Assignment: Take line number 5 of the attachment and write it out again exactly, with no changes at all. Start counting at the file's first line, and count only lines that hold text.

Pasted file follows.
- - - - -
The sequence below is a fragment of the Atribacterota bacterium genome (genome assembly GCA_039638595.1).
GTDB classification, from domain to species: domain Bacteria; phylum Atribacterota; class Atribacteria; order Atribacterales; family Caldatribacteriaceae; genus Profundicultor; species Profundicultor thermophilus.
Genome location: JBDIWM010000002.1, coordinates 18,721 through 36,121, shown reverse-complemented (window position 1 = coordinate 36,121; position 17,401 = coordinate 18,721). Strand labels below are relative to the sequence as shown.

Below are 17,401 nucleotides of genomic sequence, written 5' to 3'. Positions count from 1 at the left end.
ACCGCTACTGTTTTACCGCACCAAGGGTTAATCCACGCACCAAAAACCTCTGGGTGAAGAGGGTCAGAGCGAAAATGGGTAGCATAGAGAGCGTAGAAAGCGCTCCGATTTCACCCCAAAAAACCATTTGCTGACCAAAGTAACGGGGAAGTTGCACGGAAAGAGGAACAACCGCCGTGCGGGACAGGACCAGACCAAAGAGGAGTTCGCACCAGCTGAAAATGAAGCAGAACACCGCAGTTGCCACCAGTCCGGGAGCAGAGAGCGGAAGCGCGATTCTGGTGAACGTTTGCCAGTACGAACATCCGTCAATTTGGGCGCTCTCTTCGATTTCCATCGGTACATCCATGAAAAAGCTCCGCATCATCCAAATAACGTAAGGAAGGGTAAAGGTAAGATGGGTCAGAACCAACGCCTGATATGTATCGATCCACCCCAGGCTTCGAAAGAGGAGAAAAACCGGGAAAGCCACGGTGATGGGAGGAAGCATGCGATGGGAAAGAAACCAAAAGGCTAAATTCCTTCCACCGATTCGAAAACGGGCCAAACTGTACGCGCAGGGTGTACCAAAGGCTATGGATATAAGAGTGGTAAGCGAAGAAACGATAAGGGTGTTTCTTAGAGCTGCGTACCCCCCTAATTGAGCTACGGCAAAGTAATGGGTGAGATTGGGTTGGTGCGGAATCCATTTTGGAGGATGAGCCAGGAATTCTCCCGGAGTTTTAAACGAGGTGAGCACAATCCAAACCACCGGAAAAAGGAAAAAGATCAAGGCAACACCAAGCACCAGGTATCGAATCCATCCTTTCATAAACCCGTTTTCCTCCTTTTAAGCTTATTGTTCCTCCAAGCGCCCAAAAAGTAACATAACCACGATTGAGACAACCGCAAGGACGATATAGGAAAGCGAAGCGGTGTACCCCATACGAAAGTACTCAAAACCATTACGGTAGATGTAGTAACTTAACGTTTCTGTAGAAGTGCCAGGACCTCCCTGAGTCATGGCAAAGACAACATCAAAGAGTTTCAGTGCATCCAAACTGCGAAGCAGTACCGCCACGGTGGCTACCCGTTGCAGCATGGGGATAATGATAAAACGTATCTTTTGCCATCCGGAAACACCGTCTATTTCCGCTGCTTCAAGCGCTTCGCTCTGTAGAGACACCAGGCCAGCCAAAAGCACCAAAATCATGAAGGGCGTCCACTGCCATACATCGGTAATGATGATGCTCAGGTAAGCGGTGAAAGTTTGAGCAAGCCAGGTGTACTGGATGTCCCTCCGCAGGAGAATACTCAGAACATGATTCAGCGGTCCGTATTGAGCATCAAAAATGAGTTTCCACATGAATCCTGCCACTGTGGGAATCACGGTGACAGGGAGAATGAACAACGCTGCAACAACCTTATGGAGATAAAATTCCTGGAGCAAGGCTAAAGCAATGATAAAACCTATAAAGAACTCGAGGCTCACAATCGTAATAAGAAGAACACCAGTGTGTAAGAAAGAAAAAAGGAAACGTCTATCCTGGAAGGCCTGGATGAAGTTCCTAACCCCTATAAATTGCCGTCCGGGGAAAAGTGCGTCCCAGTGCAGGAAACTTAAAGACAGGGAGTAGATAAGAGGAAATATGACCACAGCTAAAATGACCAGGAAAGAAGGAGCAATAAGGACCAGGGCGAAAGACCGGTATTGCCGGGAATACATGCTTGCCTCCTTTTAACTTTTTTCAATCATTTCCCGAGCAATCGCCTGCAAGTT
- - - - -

ACCGCTACTGTTTTACCGCACCAAGGGTTAATCCACGCACCAAAAACCTCTGGGTGAAGAGGGTCAGAGCGAAAATGGGTAGCATAGAGAGCGTAGAAAGCGCTCCGATTTCACCCCAAAAAACCATTTGCTGACCAAAGTAACGGGGAAGTTGCACGGAAAGAGGAACAACCGCCGTGCGGGACAGGACCAGACCAAAGAGGAGTTCGCACCAGCTGAAAATGAAGCAGAACACCGCAGTTGCCACCAGTCCGGGAGCAGAGAGCGGAAGCGCGATTCTGGTGAACGTTTGCCAGTACGAACATCCGTCAATTTGGGCGCTCTCTTCGATTTCCATCGGTACATCCATGAAAAAGCTCCGCATCATCCAAATAACGTAAGGAAGGGTAAAGGTAAGATGGGTCAGAACCAACGCCTGATATGTATCGATCCACCCCAGGCTTCGAAAGAGGAGAAAAACCGGGAAAGCCACGGTGATGGGAGGAAGCATGCGATGGGAAAGAAACCAAAAGGCTAAATTCCTTCCACCGATTCGAAAACGGGCCAAACTGTACGCGCAGGGTGTACCAAAGGCTATGGATATAAGAGTGGTAAGCGAAGAAACGATAAGGGTGTTTCTTAGAGCTGCGTACCCCCCTAATTGAGCTACGGCAAAGTAATGGGTGAGATTGGGTTGGTGCGGAATCCATTTTGGAGGATGAGCCAGGAATTCTCCCGGAGTTTTAAACGAGGTGAGCACAATCCAAACCACCGGAAAAAGGAAAAAGATCAAGGCAACACCAAGCACCAGGTATCGAATCCATCCTTTCATAAACCCGTTTTCCTCCTTTTAAGCTTATTGTTCCTCCAAGCGCCCAAAAAGTAACATAACCACGATTGAGACAACCGCAAGGACGATATAGGAAAGCGAAGCGGTGTACCCCATACGAAAGTACTCAAAACCATTACGGTAGATGTAGTAACTTAACGTTTCTGTAGAAGTGCCAGGACCTCCCTGAGTCATGGCAAAGACAACATCAAAGAGTTTCAGTGCATCCAAACTGCGAAGCAGTACCGCCACGGTGGCTACCCGTTGCAGCATGGGGATAATGATAAAACGTATCTTTTGCCATCCGGAAACACCGTCTATTTCCGCTGCTTCAAGCGCTTCGCTCTGTAGAGACACCAGGCCAGCCAAAAGCACCAAAATCATGAAGGGCGTCCACTGCCATACATCGGTAATGATGATGCTCAGGTAAGCGGTGAAAGTTTGAGCAAGCCAGGTGTACTGGATGTCCCTCCGCAGGAGAATACTCAGAACATGATTCAGCGGTCCGTATTGAGCATCAAAAATGAGTTTCCACATGAATCCTGCCACTGTGGGAATCACGGTGACAGGGAGAATGAACAACGCTGCAACAACCTTATGGAGATAAAATTCCTGGAGCAAGGCTAAAGCAATGATAAAACCTATAAAGAACTCGAGGCTCACAATCGTAATAAGAAGAACACCAGTGTGTAAGAAAGAAAAAAGGAAACGTCTATCCTGGAAGGCCTGGATGAAGTTCCTAACCCCTATAAATTGCCGTCCGGGGAAAAGTGCGTCCCAGTGCAGGAAACTTAAAGACAGGGAGTAGATAAGAGGAAATATGACCACAGCTAAAATGACCAGGAAAGAAGGAGCAATAAGGACCAGGGCGAAAGACCGGTATTGCCGGGAATACATGCTTGCCTCCTTTTAACTTTTTTCAATCATTTCCCGAGCAATCGCCTGCAAGTT